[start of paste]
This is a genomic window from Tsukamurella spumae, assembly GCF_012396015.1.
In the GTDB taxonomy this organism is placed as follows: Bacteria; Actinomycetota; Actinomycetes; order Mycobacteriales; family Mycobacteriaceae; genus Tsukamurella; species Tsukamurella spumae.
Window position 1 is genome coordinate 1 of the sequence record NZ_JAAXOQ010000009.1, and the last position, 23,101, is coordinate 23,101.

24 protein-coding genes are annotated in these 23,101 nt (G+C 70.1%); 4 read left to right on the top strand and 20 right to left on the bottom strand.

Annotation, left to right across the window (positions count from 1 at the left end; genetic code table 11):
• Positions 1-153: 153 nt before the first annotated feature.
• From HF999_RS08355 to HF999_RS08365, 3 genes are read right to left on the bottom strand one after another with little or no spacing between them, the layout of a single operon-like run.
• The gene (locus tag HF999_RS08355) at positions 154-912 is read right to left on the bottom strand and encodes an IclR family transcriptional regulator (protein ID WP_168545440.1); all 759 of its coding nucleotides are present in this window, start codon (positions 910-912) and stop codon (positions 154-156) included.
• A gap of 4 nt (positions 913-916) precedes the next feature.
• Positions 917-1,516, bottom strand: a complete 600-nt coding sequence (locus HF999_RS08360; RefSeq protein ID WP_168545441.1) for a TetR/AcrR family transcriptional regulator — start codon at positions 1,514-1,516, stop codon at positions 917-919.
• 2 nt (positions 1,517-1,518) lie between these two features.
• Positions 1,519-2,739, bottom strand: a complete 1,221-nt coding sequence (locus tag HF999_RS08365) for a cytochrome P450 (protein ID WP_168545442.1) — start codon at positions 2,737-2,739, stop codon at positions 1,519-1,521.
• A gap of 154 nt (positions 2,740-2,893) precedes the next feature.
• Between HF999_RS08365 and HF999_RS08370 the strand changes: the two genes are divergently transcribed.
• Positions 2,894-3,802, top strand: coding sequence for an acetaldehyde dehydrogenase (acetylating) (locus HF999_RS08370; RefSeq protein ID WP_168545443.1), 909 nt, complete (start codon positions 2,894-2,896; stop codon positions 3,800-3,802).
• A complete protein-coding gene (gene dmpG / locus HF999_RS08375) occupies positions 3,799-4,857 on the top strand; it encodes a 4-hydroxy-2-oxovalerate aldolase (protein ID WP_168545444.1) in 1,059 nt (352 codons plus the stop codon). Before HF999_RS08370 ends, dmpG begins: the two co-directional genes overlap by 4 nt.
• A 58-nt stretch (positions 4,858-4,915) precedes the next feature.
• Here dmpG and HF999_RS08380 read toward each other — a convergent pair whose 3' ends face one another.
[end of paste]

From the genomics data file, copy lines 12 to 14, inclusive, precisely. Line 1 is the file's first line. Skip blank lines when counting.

• Positions 1,519-2,739, bottom strand: a complete 1,221-nt coding sequence (locus tag HF999_RS08365) for a cytochrome P450 (protein ID WP_168545442.1) — start codon at positions 2,737-2,739, stop codon at positions 1,519-1,521.
• A gap of 154 nt (positions 2,740-2,893) precedes the next feature.
• Between HF999_RS08365 and HF999_RS08370 the strand changes: the two genes are divergently transcribed.